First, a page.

• Mistakes and symptoms increase dramatically with confusion, time pressure, emotional stress, or poor health.
Citation Information
Davis, Ronald Dell. (1992)  37 Common Characteristics of Dyslexia. Retrieved May 25, 2019 from Davis Dyslexia Association International. Dyslexia the Gift website:  http://www.dyslexia.com/?p=254.

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999 comments

  • Dave E

    Dyslexia does not mean you are not up to the every day world I’m 39 I’m running my own business I can’t read books or read forms but can get by putting every thing in to short sentences and it make sense but have great focus and ambition

  • CC

    Hi im 15 I’ve been in reading help all my life, but I never thought of my self as a dyslexic I just thought maybe im just not a good reader until I noticed more when I got to high school more problems no one else had. Me and my friend joke about being dumb and ig i joke about not caring about my grades bc it helps the fact that I can’t do better than a C but my best friend has an og and he’s really bad for him and ig I wanna help him get out of his life, anyway I was helping him with some of the math I understood and he said im retarded. Am I retarded bc I can’t do things some people can, my parents got me glasses to try to help but the words still blur together and are hard for my brain to process I can’t spell great Grammarly’s my best friend rn and it’s embarrassing I feel stupid?

    • Abigail Marshall, DDAI webmaster

      Most dyslexics are very smart and a Davis Facilitator could determine very quickly whether our program will help you. If you are motivated, then the tools we provided would solve the problem about the words blurring together and help you increase your reading speed and ability to understand. But of course, as you are 15, you will need to have your parents’ support. I hope you feel comfortable telling them how you feel.

  • Ria

    I am dyslexia and I’m working but struggling a lot cause no one understands me I need help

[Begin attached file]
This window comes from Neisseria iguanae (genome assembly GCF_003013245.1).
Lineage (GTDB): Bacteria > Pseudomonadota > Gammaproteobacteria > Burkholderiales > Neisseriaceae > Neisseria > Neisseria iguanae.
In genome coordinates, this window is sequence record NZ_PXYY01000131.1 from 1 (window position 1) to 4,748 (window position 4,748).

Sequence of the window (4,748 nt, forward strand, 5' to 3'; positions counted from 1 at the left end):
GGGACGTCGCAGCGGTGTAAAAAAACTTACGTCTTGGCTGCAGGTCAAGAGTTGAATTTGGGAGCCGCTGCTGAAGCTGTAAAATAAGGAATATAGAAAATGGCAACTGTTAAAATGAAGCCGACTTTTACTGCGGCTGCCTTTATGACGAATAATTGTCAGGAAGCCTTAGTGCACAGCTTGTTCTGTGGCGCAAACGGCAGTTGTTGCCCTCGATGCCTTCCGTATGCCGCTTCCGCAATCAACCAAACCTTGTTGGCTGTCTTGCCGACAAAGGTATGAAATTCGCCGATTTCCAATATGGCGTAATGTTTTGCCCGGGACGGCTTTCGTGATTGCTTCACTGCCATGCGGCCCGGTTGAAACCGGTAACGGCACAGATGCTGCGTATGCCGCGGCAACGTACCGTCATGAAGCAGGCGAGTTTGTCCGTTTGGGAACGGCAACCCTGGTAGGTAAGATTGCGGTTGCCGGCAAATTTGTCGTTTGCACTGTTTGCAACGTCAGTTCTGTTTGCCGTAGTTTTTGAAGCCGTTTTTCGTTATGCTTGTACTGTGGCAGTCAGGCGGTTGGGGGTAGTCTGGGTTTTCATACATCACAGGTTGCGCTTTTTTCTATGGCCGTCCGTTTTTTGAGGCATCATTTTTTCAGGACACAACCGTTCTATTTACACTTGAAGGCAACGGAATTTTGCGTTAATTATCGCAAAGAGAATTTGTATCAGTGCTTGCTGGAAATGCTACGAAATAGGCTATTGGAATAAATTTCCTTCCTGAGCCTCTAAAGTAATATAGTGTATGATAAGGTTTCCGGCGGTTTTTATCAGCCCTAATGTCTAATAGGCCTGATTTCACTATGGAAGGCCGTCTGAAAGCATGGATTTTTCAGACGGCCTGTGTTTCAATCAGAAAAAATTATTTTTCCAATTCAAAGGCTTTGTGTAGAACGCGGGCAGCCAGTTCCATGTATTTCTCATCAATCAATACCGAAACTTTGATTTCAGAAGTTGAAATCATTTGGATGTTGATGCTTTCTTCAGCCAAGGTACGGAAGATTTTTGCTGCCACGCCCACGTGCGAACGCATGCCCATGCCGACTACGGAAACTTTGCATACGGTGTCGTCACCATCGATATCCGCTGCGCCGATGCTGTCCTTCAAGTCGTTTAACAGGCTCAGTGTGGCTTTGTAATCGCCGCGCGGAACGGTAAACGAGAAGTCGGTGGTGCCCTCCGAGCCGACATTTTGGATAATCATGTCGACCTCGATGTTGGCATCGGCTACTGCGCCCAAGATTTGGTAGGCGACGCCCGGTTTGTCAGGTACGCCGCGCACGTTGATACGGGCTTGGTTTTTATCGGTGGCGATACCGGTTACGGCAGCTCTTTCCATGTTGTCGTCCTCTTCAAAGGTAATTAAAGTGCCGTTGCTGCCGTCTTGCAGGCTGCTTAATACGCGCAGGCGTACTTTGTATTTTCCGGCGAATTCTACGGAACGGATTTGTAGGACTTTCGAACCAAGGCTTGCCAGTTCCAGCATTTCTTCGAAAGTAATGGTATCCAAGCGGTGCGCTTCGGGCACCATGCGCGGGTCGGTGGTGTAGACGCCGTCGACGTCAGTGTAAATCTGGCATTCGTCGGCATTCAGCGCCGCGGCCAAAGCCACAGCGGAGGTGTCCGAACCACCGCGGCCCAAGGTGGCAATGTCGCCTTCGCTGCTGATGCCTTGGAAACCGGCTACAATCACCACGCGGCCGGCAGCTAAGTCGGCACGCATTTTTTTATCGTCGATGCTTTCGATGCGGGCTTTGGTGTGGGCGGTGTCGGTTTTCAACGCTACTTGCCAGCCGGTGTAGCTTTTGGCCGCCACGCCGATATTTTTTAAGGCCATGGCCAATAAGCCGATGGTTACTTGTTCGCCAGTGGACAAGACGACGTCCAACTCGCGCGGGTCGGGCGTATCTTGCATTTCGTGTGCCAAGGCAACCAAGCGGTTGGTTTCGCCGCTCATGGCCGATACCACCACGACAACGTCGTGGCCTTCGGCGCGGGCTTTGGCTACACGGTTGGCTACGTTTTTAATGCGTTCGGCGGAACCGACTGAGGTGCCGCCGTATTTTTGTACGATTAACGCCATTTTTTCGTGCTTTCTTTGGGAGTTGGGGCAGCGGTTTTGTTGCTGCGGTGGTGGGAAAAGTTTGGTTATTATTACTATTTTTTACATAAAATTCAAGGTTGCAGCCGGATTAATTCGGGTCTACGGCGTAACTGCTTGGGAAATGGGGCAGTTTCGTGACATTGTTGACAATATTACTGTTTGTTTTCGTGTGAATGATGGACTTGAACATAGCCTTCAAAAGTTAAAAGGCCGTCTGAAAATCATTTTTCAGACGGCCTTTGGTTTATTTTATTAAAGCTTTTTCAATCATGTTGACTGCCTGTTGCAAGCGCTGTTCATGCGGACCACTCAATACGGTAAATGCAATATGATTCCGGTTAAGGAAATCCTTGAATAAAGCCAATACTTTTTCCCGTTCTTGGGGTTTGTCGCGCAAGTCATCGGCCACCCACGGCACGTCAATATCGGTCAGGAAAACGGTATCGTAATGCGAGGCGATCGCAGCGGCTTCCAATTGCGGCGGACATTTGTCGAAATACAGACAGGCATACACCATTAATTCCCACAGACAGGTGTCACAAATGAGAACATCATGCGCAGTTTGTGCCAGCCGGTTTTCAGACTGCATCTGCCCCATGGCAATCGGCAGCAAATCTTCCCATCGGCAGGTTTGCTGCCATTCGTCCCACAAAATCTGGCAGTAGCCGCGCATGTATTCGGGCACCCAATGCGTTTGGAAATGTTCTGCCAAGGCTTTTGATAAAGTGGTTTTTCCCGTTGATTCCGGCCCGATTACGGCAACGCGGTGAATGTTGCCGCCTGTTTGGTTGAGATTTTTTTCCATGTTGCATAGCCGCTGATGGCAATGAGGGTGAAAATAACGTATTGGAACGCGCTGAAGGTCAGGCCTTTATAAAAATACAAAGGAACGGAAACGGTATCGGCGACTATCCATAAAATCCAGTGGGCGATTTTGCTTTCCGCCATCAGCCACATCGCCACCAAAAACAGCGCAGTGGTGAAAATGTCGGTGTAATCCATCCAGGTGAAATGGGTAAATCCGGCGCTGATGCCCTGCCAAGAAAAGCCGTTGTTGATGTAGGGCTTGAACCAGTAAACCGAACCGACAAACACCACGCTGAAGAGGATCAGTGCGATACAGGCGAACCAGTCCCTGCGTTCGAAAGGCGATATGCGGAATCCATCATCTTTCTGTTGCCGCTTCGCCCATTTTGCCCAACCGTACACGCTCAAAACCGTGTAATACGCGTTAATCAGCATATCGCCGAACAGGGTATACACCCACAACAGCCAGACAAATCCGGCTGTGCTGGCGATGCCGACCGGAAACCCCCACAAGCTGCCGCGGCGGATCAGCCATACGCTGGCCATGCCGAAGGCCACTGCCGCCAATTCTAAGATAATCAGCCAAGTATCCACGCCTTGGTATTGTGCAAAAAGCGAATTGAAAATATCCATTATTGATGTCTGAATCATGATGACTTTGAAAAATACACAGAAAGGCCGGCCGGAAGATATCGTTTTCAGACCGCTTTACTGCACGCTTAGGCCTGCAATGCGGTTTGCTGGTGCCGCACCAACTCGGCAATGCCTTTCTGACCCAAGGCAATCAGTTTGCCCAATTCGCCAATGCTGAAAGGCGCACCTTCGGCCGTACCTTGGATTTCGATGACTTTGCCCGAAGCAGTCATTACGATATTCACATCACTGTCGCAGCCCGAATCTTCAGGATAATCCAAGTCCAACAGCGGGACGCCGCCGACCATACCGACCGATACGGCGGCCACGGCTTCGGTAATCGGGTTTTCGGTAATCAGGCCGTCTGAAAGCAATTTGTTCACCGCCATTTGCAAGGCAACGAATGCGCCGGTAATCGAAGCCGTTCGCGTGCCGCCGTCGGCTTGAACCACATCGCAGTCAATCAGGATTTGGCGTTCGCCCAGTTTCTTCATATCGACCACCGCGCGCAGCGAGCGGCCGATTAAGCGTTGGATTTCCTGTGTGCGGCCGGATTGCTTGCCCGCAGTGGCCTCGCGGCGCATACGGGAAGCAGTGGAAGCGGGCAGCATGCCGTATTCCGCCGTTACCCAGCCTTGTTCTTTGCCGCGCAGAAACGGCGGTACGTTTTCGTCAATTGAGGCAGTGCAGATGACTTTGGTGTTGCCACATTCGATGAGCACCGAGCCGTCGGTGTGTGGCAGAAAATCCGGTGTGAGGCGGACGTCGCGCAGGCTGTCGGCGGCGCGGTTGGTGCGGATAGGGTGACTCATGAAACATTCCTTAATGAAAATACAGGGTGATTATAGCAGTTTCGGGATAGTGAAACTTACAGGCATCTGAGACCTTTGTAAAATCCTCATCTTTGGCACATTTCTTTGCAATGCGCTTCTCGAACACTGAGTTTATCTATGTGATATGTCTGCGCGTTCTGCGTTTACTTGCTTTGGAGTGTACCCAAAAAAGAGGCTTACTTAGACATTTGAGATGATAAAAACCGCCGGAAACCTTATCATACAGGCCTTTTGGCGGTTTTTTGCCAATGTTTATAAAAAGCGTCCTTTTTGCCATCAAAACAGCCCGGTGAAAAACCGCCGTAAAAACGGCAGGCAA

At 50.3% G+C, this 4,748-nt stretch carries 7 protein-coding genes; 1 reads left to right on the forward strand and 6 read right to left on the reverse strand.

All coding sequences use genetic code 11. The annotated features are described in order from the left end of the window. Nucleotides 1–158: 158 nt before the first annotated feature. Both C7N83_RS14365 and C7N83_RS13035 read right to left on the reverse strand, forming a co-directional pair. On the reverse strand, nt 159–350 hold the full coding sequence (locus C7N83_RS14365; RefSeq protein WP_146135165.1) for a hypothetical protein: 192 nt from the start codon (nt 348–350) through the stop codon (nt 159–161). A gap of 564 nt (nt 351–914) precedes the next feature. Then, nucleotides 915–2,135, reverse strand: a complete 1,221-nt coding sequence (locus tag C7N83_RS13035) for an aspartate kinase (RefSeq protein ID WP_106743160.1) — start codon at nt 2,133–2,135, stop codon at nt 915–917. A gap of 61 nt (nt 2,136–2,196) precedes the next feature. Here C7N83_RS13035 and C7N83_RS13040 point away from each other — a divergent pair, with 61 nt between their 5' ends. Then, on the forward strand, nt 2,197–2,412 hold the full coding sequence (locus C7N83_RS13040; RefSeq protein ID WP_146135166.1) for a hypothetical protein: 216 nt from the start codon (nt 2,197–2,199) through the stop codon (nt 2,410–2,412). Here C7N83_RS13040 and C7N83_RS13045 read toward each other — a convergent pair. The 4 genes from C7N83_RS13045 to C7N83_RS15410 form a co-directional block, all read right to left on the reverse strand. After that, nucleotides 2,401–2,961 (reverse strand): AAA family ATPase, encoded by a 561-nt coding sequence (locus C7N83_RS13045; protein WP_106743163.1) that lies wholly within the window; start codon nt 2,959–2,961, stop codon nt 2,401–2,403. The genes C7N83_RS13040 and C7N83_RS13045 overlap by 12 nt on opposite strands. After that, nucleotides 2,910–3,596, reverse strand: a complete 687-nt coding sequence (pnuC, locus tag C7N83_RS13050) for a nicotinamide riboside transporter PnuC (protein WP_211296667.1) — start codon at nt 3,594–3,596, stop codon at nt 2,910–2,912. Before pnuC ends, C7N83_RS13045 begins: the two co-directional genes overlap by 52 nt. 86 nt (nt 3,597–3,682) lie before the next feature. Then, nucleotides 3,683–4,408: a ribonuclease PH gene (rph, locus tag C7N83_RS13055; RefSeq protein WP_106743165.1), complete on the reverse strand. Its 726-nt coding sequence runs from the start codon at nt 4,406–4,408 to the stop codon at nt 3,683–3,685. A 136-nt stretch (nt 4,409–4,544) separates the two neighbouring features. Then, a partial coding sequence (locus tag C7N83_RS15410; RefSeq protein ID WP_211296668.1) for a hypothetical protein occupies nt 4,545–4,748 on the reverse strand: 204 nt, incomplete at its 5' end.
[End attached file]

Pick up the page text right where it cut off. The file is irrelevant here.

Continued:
• stuart w

    Last week I was told my son had dyspraxia, which also exhibited dyslexia, this was described as a disability that could be helped with teaching and reading, unable to tie his shoe laces and poor motor skills, I didn’t realise as a father he suffered so much as I work long hours, heart broken by the schools diagnosis and sending information to the NHS, i have tried to understand what the child really goes through, but everything I hear and compare in this disability is not what the scientists tell me, His reading I supposed to be poor, but he can read large adult words, he does have poor hand writing but this was noticed in primary school yet no teacher ever helped him.

    One common word in dyslexia is poor memory, My son wrote a report for his social studies class which was so accurate his teacher didn’t believe it really happened, The average adult can remember a sequence of 7 numbers, tonight in 5 minutes i tested my sons memory and he achieved 15-18-20 and who knows how far he can go tomorrow, I have this on video, no cheating, he read the sequence so fast I struggled to keep up, I do not see dyspraxia/dyslexia as a disability, I see it as a superpower, who is to say because one person acts or thinks a different way that they are wrong, teachers, employers, governments want us to all act the same, and social attitude makes us weird if we dont get in line, but most billionaires start with ideas that there peers or friends found ridiculous, Is anybody laughing at Steve jobs or Elon Musk now?

  • Bianca M

    I need help my daughter is finding it difficult to put a sentence together and can’t read well
    Short term memory. Losses focus easily. I need help she is a smart child she just needs help. She’s 9 years old

  • Tione N

    Hello, I have an 11 year old son who I think is exhibiting signs of dyslexia. How do I get him into the Davis program.